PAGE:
Science and technology in Africa’s Post 2015 world – and the crucial role of business

Written by Dr Álvaro Sobrinho, Chairman of the Planet Earth Institute – an international NGO and charity working for the ‘scientific independence of Africa’.

post2015picLast week it was my pleasure to lead a delegation to the United Nations headquarters in New York, as part of our Planet Earth Institute (PEI) campaign to see science, technology and innovation play a key role in Africa’s Post-2015 development. Hosted by Ambassador Téte António and the Permanent Observer Mission to the UN of the African Union, and working with Ms Amina J. Mohammed, the UN Secretary General’s Adviser on Post-2015 planning, our conference gathered policy makers and African diplomats together to strengthen commitment to this agenda.

As priorities begin to be consolidated within the Post-2015 Open Working Group and, crucially, the other institutional frameworks emanating from Africa, it is particularly critical to continue to fight for the prominence of science and technology for our continent’s development, and to build support for the cause. In my view and that of the PEI, no development agenda will be complete without addressing the critical issue such of Africa’s scientific deficit. The figures are now well known, from the lowest tertiary enrolment rate (less than a quarter of the global average), to a scientific output that is still little more than 2% of global total – and that is being optimistic. A recent sample of African universities found only 17 capable of producing more than 20 published scientific articles a year.

While there has been much to welcome in recent years (in particular the landmark Common Position Paper for Africa on the Post-2015 agenda published a few months ago) which places science and technology as the second pillar of our shared development goals, the international community can do far more in terms of clear frameworks and delivery mechanisms. And in these delivery mechanisms and practical steps, I think one partner needs to emerge from the shadows: the private sector.

As someone who has spent their life in the private sector in emerging African economies, I see the ability that enterprise has to make scientific debates real and tangible, through job creation and investment in new technologies that can improve the daily lives of local communities. But, for too long, business in Africa has sought make a quick buck, drafting in skills from elsewhere to fill the gaps rather than investing in long-term and locally driven programmes that will aid technology transfer and sustainable development. For anyone working on the continent it is no secret; but it needs to change and, in the post-2015 framework, I hope to see more inclusion – and responsibility – for business. Through structured knowledge exchange programmes (including industry placements, investment in new scientific ideas, patents and technologies) alongside growing scholarships and strengthened relations, business can provide a real boost for an often under-resourced and over-stretched academic community in Africa.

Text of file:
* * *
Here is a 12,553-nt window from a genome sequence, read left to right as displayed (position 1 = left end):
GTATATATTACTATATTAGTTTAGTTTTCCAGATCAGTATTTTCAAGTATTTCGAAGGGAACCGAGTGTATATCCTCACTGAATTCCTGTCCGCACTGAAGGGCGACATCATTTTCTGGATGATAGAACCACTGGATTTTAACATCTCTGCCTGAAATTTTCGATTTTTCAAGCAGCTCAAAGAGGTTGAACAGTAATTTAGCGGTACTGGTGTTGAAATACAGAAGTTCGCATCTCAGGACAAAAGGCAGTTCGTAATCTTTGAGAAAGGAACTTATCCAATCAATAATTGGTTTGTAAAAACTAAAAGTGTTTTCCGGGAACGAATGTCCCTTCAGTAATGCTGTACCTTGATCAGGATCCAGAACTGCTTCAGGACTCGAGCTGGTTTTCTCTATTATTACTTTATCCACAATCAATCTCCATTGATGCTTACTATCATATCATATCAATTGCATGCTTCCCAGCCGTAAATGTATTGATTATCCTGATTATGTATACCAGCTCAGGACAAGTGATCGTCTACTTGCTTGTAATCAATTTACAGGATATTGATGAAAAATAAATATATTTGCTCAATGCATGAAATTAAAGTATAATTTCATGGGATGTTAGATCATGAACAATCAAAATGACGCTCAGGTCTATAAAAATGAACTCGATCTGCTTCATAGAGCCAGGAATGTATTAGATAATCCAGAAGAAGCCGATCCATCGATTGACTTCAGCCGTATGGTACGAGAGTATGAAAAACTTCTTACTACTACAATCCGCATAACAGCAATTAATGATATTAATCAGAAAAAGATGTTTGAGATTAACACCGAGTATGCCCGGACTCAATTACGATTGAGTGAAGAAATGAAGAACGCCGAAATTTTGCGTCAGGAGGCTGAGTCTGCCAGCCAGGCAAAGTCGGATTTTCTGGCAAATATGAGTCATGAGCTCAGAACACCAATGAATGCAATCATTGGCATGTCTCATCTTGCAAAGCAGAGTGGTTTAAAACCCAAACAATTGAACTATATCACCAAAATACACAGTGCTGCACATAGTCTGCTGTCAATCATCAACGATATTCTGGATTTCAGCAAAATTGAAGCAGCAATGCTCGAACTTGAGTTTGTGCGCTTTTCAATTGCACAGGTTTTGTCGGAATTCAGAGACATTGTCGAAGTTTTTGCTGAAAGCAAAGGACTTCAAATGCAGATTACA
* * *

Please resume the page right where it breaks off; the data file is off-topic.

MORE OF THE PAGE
As distinguished Professor Phillip Griffiths of the Regional Initiative in Science and Education (RISE), who have provided scholarships for over 150 PhD students in Africa, said at our Conference last week: “More businesses should collaborate with science programmes at universities to update curricula and make them more locally relevant…Business is a mix of technical skills and social skills, and universities [in Africa] could benefit from more dialogue with business, because they require both sets of skills in graduates.” Similar points were made about the value of private sector engagement across a vast range of issues, from intellectual property rights, to empowering women through financial inclusion and poverty eradication through skills and training. What struck me most was that almost without exception, among those who joined our conference, ranging from Ambassadors and policy-makers, to academics, students and NGO workers, the role of business was unanimously being supported and championed.

But as the post-2015 process begins to formalise, we must move to the how, and give clear indication of the types of role and responsibility the private sector should assume. If we want to boost Africa’s scientific development, to increase the global competitiveness of those educated in our universities and to provide attractive reasons for African scientists to remain in Africa (currently around a third leave to work abroad), we need a strong and fruitful partnership with the private sector. But it’s the role of all of us in the development community to ensure it’s designed and delivered in a way that makes the most of future possibilities and doesn’t repeat the mistakes of years gone by.

Over the coming months, I will be working with my team at the Planet Earth Institute and a core group of African businessmen and businesswomen dedicated to this agenda, and urge the support of all those passionate about the future of our continent.

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